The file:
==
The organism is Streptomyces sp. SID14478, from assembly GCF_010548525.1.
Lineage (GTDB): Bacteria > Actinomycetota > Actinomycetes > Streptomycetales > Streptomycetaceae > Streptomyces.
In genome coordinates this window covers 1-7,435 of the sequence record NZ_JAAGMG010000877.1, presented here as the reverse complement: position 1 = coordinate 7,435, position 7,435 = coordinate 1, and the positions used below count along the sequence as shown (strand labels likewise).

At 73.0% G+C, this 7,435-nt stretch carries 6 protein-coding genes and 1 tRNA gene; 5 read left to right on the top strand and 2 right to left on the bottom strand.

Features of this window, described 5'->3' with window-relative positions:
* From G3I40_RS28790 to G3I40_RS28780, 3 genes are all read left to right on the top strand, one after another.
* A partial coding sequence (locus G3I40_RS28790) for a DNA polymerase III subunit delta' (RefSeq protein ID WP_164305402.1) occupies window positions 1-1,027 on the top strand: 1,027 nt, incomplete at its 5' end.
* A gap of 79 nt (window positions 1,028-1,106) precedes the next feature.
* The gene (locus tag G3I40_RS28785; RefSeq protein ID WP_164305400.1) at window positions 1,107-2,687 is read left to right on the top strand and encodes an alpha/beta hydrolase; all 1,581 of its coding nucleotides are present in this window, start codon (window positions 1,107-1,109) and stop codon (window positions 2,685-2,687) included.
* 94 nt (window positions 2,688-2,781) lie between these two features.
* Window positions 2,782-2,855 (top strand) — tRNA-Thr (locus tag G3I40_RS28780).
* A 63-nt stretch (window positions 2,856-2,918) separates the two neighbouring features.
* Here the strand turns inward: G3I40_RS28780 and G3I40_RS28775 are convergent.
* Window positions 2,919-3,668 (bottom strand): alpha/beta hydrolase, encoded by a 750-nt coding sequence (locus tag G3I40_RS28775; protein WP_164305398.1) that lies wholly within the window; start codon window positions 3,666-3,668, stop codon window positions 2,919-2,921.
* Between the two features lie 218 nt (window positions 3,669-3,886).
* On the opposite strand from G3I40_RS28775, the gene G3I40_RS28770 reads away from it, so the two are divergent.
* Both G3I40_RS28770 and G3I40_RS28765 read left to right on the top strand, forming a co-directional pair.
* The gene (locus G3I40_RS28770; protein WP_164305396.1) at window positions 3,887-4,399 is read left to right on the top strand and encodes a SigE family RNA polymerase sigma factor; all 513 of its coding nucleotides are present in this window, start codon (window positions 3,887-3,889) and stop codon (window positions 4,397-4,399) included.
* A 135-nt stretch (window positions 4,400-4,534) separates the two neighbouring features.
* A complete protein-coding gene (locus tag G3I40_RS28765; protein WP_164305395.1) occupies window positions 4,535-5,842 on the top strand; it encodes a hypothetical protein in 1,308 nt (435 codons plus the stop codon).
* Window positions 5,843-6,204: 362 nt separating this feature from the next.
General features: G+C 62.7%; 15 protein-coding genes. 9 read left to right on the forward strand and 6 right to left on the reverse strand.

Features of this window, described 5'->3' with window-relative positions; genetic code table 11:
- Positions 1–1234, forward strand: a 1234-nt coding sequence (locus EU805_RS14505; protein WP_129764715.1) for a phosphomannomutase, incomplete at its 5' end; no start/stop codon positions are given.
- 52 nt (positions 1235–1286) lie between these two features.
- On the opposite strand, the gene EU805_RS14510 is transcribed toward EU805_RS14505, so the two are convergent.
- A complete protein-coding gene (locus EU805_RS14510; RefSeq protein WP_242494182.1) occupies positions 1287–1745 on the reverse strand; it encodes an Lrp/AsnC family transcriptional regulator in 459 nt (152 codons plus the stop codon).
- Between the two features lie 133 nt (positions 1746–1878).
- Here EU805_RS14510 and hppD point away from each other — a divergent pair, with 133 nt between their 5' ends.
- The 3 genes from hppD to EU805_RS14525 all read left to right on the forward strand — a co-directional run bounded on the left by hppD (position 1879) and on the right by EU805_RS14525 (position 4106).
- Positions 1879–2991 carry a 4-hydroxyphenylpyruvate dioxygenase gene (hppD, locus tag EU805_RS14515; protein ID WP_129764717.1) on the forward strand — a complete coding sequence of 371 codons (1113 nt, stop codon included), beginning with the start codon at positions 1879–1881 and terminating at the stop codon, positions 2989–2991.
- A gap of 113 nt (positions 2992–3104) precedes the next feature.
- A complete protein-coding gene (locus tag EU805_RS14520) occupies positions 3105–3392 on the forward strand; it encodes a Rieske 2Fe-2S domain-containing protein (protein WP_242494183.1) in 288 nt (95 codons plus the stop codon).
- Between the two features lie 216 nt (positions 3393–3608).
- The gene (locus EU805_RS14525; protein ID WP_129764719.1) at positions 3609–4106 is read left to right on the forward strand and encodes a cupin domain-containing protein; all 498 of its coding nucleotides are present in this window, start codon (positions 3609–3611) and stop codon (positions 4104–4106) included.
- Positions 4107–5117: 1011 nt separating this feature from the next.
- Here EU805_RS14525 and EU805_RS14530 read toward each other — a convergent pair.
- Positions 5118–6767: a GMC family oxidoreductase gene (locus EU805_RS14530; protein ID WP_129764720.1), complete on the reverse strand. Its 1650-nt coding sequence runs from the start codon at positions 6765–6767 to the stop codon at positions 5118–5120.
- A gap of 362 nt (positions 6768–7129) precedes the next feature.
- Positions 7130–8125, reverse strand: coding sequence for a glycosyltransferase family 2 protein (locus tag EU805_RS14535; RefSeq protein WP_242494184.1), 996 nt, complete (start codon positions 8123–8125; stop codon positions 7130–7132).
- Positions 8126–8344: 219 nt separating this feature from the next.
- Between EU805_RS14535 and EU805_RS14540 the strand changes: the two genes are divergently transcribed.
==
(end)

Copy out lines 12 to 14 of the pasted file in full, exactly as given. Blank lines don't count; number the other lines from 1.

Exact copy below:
* A 63-nt stretch (window positions 2,856-2,918) separates the two neighbouring features.
* Here the strand turns inward: G3I40_RS28780 and G3I40_RS28775 are convergent.
* Window positions 2,919-3,668 (bottom strand): alpha/beta hydrolase, encoded by a 750-nt coding sequence (locus tag G3I40_RS28775; protein WP_164305398.1) that lies wholly within the window; start codon window positions 3,666-3,668, stop codon window positions 2,919-2,921.